Though homeschoolers, particularly unschoolers, emphasize the abilities of children to learn in their own ways there is still a role for parents and adults in their learning. In previous writing to help define and understand this I noted the common saying that "a teacher should not be the sage on the stage, but the guide on the side,” a facilitator of learning. But what does this mean in practice? And how can such an idea be put to use outside of a family?
As I thought about this I began to collect ideas about how teachers can help such learning flourish in and out of the classroom and I outline them in this talk presented to Learning Revolution.com on April 24, 2014. I focus on the work of John Holt, Ivan Illich, and Sugata Mitra and derive two general principles about teaching self-directed learners from each of them. To learn the details I hope you’ll listen to my presentation below, but to summarize and, I hope, tickle your interest, here are the major points from my talk, “What is the role of teacher when children learn on their own?”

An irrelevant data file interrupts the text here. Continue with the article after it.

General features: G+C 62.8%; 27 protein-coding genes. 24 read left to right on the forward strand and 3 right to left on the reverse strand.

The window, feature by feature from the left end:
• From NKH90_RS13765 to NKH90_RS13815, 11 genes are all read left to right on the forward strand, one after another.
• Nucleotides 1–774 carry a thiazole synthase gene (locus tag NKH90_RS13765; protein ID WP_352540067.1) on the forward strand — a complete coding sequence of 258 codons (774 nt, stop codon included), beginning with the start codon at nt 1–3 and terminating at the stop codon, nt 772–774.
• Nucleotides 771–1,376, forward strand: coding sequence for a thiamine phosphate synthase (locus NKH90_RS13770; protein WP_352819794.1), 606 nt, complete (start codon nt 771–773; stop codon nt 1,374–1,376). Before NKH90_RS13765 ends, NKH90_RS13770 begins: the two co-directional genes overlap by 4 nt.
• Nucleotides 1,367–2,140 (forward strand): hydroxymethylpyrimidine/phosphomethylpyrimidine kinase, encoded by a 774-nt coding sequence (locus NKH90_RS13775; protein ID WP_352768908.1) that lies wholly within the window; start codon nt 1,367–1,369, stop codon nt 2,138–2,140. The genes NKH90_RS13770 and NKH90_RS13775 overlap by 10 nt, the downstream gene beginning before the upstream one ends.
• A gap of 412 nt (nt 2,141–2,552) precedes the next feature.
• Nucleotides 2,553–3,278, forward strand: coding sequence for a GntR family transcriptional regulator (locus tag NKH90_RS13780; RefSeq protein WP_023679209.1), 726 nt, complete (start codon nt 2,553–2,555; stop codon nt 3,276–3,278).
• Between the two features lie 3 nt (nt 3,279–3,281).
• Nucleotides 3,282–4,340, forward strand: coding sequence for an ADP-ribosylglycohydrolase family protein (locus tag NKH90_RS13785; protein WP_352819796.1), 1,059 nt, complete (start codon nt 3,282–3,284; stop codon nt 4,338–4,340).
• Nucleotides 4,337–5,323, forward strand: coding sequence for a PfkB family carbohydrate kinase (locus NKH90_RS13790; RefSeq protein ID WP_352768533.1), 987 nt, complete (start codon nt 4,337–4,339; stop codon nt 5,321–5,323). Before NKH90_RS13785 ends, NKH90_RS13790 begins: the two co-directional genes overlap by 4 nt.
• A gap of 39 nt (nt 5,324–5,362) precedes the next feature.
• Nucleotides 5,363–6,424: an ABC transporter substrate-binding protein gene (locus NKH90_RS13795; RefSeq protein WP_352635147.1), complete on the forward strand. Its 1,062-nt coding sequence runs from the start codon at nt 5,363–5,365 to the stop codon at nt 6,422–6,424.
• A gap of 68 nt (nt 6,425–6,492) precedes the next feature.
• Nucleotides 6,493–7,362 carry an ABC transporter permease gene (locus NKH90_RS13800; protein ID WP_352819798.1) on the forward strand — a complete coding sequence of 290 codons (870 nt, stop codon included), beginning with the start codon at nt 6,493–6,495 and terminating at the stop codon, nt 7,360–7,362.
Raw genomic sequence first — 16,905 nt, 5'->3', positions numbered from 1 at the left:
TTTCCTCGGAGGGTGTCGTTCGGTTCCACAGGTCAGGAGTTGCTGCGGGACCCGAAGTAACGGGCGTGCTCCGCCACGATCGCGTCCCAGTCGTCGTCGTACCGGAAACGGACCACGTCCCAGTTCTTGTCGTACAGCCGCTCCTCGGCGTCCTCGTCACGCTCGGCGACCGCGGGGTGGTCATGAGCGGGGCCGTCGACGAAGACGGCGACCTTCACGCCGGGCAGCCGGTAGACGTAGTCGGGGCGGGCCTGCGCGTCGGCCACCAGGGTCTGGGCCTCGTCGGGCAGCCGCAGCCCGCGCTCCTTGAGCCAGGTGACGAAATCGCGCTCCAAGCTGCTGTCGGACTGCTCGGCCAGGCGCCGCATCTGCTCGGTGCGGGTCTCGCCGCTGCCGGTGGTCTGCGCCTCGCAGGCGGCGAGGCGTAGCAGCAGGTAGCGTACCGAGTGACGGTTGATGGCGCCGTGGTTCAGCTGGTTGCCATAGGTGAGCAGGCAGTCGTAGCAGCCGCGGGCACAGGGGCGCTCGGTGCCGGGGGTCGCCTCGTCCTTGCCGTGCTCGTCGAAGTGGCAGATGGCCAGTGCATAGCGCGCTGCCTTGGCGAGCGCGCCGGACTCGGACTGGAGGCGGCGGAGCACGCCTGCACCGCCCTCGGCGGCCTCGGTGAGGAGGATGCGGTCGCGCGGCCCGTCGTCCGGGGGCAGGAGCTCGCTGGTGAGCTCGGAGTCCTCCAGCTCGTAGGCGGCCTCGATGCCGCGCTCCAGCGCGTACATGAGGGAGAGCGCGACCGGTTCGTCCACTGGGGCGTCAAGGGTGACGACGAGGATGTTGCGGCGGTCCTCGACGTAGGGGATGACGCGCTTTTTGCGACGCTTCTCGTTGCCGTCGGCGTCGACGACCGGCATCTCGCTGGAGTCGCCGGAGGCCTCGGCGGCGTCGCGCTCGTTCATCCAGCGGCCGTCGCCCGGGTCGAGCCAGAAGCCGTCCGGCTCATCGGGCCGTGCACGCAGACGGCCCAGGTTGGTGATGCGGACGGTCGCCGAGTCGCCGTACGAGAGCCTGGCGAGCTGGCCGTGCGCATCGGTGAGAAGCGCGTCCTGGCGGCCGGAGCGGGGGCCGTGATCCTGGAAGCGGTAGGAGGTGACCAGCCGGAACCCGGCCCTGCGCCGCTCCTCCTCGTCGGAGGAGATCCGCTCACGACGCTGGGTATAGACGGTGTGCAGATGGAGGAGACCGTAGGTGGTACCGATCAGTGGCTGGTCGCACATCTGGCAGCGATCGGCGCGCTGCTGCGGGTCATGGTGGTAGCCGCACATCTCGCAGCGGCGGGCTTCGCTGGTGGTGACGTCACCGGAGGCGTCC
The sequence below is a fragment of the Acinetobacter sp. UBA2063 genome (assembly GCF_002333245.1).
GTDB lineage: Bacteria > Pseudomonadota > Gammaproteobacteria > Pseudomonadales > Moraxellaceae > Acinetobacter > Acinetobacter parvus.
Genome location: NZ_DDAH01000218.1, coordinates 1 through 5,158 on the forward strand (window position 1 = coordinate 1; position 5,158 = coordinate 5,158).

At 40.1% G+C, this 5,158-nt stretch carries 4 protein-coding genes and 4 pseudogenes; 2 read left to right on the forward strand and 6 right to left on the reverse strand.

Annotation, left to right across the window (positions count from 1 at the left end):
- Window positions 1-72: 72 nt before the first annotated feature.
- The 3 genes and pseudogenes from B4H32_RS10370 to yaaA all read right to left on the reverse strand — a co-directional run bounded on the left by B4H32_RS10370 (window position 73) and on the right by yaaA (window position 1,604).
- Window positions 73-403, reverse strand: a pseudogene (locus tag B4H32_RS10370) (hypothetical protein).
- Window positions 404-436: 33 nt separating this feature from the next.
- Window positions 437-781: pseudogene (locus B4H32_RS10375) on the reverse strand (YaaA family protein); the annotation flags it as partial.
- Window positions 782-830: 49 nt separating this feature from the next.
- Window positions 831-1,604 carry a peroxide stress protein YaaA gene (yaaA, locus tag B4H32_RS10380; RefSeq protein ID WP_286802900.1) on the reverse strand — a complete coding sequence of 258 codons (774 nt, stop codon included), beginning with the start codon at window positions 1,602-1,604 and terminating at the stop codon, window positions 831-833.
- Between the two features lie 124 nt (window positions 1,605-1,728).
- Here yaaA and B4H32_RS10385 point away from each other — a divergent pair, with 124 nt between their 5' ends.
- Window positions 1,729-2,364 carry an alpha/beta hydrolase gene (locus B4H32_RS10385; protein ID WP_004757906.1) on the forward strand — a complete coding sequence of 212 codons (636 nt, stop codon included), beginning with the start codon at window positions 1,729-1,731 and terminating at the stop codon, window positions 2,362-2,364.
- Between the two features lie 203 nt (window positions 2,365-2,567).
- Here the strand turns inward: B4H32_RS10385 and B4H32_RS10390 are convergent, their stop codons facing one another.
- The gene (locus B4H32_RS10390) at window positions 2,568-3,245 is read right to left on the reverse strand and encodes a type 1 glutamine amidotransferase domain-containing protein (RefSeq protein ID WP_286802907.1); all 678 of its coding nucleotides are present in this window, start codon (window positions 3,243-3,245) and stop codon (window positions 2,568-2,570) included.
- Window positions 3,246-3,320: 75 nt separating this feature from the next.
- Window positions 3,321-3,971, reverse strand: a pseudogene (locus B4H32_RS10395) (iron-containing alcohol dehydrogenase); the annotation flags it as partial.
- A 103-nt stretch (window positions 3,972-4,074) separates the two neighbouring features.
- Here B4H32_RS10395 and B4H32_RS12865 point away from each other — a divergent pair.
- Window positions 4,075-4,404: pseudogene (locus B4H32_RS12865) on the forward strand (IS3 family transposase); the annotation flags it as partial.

Teaching is strong medicine; be careful how, when, and where you administer it.
Learning is the result of the activity of learners, not teachers.
The teacher-student relationship is a special one and should not occupy more than a small part of life.
There are mutual responsibilities in the teacher-student relationship.
The absence of a teacher is a pedagogical technique.
Encouragement is the important element for teachers to use with self-directed learners, not instruction.
I end my talk by sharing Chris Mercogliano’s 20 Characteristics Of Good Teachers and John Holt’s thoughts from Teach Your Own about what people need to teach their own children; both share a number of good ideas, and John’s list is particularly interesting since, as he notes, “In any case, these are not qualities that can be taught or measured with a test, or certified with a piece of paper.”